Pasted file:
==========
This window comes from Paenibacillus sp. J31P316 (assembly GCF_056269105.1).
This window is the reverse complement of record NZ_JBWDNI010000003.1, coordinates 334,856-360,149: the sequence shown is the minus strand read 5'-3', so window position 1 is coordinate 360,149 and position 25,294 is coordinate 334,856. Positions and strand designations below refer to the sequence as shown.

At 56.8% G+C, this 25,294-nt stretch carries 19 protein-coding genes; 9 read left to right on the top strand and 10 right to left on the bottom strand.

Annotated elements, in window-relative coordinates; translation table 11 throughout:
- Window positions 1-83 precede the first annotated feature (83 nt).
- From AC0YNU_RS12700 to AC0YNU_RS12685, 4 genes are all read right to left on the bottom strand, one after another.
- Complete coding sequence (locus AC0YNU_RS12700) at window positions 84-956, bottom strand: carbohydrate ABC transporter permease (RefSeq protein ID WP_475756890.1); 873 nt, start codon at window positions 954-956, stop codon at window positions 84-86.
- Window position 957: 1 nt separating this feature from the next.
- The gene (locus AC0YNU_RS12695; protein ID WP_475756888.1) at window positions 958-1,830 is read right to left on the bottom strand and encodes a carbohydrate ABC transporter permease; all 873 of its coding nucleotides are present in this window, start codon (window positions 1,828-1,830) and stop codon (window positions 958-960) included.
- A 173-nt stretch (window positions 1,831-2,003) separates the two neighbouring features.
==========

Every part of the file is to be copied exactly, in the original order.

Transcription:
This window comes from Paenibacillus sp. J31P316 (assembly GCF_056269105.1).
This window is the reverse complement of record NZ_JBWDNI010000003.1, coordinates 334,856-360,149: the sequence shown is the minus strand read 5'-3', so window position 1 is coordinate 360,149 and position 25,294 is coordinate 334,856. Positions and strand designations below refer to the sequence as shown.

At 56.8% G+C, this 25,294-nt stretch carries 19 protein-coding genes; 9 read left to right on the top strand and 10 right to left on the bottom strand.

Annotated elements, in window-relative coordinates; translation table 11 throughout:
- Window positions 1-83 precede the first annotated feature (83 nt).
- From AC0YNU_RS12700 to AC0YNU_RS12685, 4 genes are all read right to left on the bottom strand, one after another.
- Complete coding sequence (locus AC0YNU_RS12700) at window positions 84-956, bottom strand: carbohydrate ABC transporter permease (RefSeq protein ID WP_475756890.1); 873 nt, start codon at window positions 954-956, stop codon at window positions 84-86.
- Window position 957: 1 nt separating this feature from the next.
- The gene (locus AC0YNU_RS12695; protein ID WP_475756888.1) at window positions 958-1,830 is read right to left on the bottom strand and encodes a carbohydrate ABC transporter permease; all 873 of its coding nucleotides are present in this window, start codon (window positions 1,828-1,830) and stop codon (window positions 958-960) included.
- A 173-nt stretch (window positions 1,831-2,003) separates the two neighbouring features.